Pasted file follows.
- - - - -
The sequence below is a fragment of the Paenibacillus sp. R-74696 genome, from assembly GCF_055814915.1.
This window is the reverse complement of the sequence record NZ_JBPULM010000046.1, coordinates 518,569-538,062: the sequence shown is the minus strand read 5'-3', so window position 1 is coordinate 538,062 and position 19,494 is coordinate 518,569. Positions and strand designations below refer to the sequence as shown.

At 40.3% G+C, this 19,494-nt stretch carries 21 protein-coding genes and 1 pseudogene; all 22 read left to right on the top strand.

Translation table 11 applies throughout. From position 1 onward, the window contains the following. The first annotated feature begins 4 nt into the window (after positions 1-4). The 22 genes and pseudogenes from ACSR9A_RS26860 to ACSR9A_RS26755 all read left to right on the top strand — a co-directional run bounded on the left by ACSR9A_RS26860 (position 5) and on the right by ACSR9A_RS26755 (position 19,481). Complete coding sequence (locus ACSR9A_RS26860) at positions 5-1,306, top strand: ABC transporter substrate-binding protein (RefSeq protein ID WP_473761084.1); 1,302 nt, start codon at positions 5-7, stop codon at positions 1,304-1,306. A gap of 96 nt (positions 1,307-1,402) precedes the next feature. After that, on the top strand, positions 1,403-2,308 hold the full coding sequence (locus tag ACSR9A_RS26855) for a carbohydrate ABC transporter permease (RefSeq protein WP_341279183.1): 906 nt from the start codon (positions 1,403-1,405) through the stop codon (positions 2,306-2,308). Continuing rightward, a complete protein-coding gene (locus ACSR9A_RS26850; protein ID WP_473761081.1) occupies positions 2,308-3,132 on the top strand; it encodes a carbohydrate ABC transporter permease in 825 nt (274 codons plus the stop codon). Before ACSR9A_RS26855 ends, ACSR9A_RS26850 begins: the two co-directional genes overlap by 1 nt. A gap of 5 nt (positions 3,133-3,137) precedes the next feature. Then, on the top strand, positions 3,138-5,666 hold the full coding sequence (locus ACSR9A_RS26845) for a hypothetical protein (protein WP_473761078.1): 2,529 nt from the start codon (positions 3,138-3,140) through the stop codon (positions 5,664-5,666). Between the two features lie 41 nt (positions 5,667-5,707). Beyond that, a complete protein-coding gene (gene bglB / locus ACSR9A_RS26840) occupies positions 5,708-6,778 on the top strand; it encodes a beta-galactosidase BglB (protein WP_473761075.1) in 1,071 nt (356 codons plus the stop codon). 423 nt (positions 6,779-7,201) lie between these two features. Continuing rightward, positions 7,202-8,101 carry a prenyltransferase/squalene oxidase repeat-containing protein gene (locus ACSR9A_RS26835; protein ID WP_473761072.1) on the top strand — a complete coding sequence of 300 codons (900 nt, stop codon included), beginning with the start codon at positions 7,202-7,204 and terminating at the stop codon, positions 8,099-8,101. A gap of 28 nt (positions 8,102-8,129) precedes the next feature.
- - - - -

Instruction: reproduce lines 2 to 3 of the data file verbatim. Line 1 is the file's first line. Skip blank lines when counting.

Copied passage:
This window is the reverse complement of the sequence record NZ_JBPULM010000046.1, coordinates 518,569-538,062: the sequence shown is the minus strand read 5'-3', so window position 1 is coordinate 538,062 and position 19,494 is coordinate 518,569. Positions and strand designations below refer to the sequence as shown.

At 40.3% G+C, this 19,494-nt stretch carries 21 protein-coding genes and 1 pseudogene; all 22 read left to right on the top strand.